China conducted its seventh orbital space launch of the year on Monday with a Long March 3B rocket placing the next pair of Beidou-3 navigation satellites into orbit to join the country’s growing Global Navigation Satellite System that is expected to reach operational strength later this year.
Monday’s launch involved the Beidou-3 MEO-3 and MEO-4 satellites operating from Medium Earth Orbit 21,500 Kilometers in altitude, joining seven MEO satellites orbited over the last two and a half years.
Liftoff from the LC2 complex at the Xichang Satellite Launch Center took place at precisely 5:03:04.218 UTC and the Long March 3B rocket successfully lifted the two satellites and their YZ-1 upper stage into a preliminary orbit from where the upper stage took over for a multi-hour mission directly into Medium Earth Orbit. Official Chinese media confirmed the successful orbital insertion of the satellite pair four and a half hours after launch and orbital tracking data provided by the Joint Space Operations Center shows the two satellites reached their target orbit, entering Plane B of the constellation.
Continuing a busy push to start 2018, China remains in the leading position for orbital space launches conducted by any country, delivering a total of 23 satellites into orbit already. Monday’s launch marked the second flight in support of Beidou-3 this year, following up on the January 11 launch of Beidou-3 MEO-7 and MEO-8.
Deployment of Beidou-3 will be a primary focus for the Chinese in 2018 with as many as 18 Beidou satellites on the manifest this year, according to the China Aerospace Science and Technology Corporation. The overall goal for this year will be to bring the constellation to an initial operational capability to start regular services before full operational capability is reached in 2020 with all constellation slots filled and orbital spares pre-positioned in the various orbital planes of the constellation.
Beidou-3 employs a combination of satellites in Medium Earth Orbit, Geostationary Orbit and inclined Geosynchronous Orbit whereas the U.S. Global Positioning System, Europe’s Galileo, and Russia’s Glonass solely rely on satellites in MEO (plus augmentation terminals in GEO); India’s Navic only operates from GEO.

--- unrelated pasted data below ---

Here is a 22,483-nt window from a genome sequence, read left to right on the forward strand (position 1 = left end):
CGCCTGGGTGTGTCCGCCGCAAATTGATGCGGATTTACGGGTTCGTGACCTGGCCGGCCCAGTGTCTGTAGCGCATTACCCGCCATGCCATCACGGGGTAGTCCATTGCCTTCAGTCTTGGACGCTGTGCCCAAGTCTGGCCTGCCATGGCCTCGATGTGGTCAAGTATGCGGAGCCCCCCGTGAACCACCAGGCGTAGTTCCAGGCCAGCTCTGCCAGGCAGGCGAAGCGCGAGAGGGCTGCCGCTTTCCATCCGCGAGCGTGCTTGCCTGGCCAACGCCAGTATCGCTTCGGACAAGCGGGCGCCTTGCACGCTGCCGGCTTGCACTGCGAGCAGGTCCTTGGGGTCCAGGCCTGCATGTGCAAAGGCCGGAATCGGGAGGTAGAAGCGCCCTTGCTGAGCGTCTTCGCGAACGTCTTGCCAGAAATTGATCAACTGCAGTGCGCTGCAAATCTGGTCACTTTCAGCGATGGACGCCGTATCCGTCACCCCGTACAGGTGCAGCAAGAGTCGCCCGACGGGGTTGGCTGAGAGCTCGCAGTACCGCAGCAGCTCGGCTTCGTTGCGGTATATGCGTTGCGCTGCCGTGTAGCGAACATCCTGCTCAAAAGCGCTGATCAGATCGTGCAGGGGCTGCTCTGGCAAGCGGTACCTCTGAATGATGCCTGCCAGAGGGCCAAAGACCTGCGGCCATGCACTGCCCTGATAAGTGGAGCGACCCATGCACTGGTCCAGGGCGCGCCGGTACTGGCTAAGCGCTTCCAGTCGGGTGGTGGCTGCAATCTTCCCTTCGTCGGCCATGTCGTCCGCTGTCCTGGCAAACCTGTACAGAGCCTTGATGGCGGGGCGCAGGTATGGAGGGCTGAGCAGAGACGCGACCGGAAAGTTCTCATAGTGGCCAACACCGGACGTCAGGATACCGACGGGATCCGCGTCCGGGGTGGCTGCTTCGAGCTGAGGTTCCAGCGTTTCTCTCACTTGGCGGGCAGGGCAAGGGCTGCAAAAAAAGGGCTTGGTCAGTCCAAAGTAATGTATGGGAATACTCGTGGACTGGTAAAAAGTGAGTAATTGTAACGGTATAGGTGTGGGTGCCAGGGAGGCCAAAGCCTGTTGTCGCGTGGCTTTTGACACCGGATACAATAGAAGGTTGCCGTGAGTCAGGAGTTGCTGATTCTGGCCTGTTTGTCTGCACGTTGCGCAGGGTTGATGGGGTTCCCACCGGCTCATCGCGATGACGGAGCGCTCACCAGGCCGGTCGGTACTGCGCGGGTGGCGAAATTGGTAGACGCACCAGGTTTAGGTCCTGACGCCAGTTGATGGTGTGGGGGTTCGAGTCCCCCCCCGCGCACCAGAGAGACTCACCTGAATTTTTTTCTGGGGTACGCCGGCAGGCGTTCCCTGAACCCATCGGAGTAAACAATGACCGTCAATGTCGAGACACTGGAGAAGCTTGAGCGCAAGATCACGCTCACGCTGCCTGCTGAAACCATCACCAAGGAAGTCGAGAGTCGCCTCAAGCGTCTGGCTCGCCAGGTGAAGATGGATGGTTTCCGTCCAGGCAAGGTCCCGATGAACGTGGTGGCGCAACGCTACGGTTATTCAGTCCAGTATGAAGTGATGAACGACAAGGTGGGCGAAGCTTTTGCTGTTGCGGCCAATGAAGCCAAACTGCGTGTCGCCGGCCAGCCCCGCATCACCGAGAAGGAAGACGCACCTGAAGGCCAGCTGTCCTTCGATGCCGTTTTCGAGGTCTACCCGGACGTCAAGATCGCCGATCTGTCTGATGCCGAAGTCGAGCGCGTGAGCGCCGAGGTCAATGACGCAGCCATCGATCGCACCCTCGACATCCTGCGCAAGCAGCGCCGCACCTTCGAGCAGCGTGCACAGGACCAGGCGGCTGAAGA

China’s Navigation Satellite System finds its roots back in 1983 when the initial proposals for a navigation system were made, but the program’s first launch did not occur until 2009. Reaching the launch pad, the project was drawn out as a three-step program, starting out as a purely regional navigation system for the Chinese Mainland before expanding coverage to the Asia-Pacific Region and eventually pushing for 24/7 global coverage.
The first step was realized with three satellites in Geostationary Orbit providing services to the Chinese Mainland with an accuracy of 20 meters. Beidou-2, covering the Asia-Pacific Region, was inaugurated in 2009 and comprised five satellites in GEO and five in inclined stationary orbits plus a limited number of MEO satellites. To reach global coverage, China planned to expand the MEO constellation for 24/7 services while retaining the GEO/GSO segment to provide compatibility with the first generation of ground terminals.
The finished Beidou-3 constellation will comprise 27 Beidou-3M satellites in Medium Earth Orbit, five Beidou-3G satellites in Geostationary Orbit over the equator and three Beidou-3I satellites in inclined Geosynchronous Orbits. Two types of MEO satellites are employed by Beidou-3, made by two different manufacturers (CAS & CAST). To that end, the first three MEO launches under Beidou-3 were classed as in-orbit validation missions while the most recent Beidou-3 missions in November and January lifted the first operational satellites.